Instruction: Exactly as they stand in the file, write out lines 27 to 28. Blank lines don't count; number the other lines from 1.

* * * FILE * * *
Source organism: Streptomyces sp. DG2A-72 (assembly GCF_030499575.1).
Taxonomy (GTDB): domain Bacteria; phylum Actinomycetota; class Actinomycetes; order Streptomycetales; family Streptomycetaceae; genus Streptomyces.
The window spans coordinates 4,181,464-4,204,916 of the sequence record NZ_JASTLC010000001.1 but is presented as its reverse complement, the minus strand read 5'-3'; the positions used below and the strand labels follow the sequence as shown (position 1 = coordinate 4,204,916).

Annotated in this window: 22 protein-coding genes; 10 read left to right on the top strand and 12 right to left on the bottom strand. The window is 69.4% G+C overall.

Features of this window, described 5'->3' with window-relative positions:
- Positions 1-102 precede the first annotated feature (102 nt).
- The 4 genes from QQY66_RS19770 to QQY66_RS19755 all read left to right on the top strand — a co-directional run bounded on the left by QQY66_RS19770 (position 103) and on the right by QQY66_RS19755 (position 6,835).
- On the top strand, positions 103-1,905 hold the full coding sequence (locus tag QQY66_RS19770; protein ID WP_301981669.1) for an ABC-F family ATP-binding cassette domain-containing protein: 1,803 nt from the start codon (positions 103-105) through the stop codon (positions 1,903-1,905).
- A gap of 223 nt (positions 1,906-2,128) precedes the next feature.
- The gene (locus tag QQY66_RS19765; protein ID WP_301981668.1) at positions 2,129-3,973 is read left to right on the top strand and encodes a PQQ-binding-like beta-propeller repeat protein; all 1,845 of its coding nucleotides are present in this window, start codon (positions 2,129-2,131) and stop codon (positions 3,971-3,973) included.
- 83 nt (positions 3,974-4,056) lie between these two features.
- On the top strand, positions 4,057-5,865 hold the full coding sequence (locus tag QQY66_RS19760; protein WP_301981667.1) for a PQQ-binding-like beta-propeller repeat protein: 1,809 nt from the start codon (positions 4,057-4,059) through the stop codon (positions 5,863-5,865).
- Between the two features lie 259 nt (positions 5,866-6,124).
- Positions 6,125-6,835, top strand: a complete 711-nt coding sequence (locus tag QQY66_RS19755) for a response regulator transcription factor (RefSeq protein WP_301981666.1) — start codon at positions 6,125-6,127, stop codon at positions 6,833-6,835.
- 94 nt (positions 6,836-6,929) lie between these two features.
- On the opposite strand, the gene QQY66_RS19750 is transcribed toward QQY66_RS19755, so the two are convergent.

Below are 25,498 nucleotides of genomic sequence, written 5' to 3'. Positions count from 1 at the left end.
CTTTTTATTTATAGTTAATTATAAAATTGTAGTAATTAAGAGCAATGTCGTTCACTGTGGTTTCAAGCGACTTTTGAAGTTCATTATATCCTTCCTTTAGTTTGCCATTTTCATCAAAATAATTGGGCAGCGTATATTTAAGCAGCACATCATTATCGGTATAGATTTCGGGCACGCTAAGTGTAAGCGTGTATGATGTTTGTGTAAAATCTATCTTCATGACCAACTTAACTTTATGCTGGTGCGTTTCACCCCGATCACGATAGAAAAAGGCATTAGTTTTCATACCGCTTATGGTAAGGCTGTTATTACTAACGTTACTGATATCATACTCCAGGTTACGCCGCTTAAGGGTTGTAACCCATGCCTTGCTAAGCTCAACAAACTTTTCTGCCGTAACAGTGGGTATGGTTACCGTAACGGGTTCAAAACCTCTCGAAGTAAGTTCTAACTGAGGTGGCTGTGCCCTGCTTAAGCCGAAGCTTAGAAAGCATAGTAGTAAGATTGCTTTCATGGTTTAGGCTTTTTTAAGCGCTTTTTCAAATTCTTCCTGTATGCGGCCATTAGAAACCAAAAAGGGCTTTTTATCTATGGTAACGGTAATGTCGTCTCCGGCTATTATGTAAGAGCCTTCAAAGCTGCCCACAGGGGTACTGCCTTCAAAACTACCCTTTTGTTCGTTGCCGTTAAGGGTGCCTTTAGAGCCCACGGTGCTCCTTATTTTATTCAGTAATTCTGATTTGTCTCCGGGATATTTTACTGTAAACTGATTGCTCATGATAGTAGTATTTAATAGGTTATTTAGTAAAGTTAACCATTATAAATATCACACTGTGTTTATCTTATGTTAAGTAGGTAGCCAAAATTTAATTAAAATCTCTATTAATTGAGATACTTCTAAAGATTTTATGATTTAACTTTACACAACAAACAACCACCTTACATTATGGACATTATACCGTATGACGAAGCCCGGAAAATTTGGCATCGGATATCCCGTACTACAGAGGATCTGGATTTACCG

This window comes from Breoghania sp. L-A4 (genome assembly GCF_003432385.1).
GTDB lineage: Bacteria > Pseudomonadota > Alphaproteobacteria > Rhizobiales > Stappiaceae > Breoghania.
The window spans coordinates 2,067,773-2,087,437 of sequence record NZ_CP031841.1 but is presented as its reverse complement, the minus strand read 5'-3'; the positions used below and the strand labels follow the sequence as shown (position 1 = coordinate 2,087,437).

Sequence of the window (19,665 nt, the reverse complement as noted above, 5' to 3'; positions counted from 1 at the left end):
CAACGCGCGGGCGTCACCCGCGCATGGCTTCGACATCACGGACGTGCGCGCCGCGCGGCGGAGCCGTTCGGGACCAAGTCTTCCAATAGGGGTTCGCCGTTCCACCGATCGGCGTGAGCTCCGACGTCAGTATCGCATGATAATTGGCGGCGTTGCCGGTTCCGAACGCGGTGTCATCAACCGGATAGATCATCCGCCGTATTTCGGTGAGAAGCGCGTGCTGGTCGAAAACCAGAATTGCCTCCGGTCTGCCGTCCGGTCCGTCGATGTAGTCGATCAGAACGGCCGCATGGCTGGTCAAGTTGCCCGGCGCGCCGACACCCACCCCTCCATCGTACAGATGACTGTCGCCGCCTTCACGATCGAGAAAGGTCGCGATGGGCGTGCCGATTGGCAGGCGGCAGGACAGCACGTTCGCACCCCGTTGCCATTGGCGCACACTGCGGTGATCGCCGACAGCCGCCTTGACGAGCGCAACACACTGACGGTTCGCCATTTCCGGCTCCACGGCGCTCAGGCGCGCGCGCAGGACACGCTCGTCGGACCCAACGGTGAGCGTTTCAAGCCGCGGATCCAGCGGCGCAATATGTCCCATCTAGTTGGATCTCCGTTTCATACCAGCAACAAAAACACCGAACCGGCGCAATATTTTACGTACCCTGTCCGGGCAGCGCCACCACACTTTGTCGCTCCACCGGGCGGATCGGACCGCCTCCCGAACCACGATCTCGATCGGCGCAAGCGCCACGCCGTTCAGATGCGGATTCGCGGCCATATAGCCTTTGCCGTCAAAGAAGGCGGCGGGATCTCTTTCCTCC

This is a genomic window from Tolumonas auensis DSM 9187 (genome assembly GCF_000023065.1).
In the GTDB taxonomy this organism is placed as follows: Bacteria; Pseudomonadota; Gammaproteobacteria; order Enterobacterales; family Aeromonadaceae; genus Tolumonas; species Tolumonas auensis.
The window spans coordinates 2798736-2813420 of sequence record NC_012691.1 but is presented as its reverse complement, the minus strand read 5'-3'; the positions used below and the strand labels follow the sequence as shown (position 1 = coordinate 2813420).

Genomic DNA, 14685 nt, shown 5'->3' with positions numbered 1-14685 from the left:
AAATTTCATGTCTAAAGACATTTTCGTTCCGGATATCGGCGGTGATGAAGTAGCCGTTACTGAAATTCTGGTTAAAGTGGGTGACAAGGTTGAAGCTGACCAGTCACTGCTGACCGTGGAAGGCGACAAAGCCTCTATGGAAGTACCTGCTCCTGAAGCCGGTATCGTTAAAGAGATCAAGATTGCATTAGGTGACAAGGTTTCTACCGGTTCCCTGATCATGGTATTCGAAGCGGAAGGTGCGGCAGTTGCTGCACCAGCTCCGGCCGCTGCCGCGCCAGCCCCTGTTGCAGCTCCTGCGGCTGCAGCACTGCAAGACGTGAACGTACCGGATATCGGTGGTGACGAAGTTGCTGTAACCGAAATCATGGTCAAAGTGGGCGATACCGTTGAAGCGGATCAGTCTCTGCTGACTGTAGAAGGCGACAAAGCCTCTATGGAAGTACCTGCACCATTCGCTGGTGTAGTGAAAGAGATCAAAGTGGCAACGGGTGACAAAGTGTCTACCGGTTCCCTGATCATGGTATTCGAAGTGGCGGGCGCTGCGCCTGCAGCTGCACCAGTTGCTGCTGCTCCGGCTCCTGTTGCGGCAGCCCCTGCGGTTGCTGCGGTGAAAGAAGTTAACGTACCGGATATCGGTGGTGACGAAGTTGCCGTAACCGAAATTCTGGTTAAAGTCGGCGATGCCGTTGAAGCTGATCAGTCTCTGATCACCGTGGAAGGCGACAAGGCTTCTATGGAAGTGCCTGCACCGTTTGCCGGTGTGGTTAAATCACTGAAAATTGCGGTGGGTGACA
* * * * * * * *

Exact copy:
Genomic DNA, 14685 nt, shown 5'->3' with positions numbered 1-14685 from the left:
AAATTTCATGTCTAAAGACATTTTCGTTCCGGATATCGGCGGTGATGAAGTAGCCGTTACTGAAATTCTGGTTAAAGTGGGTGACAAGGTTGAAGCTGACCAGTCACTGCTGACCGTGGAAGGCGACAAAGCCTCTATGGAAGTACCTGCTCCTGAAGCCGGTATCGTTAAAGAGATCAAGATTGCATTAGGTGACAAGGTTTCTACCGGTTCCCTGATCATGGTATTCGAAGCGGAAGGTGCGGCAGTTGCTGCACCAGCTCCGGCCGCTGCCGCGCCAGCCCCTGTTGCAGCTCCTGCGGCTGCAGCACTGCAAGACGTGAACGTACCGGATATCGGTGGTGACGAAGTTGCTGTAACCGAAATCATGGTCAAAGTGGGCGATACCGTTGAAGCGGATCAGTCTCTGCTGACTGTAGAAGGCGACAAAGCCTCTATGGAAGTACCTGCACCATTCGCTGGTGTAGTGAAAGAGATCAAAGTGGCAACGGGTGACAAAGTGTCTACCGGTTCCCTGATCATGGTATTCGAAGTGGCGGGCGCTGCGCCTGCAGCTGCACCAGTTGCTGCTGCTCCGGCTCCTGTTGCGGCAGCCCCTGCGGTTGCTGCGGTGAAAGAAGTTAACGTACCGGATATCGGTGGTGACGAAGTTGCCGTAACCGAAATTCTGGTTAAAGTCGGCGATGCCGTTGAAGCTGATCAGTCTCTGATCACCGTGGAAGGCGACAAGGCTTCTATGGAAGTGCCTGCACCGTTTGCCGGTGTGGTTAAATCACTGAAAATTGCGGTGGGTGACA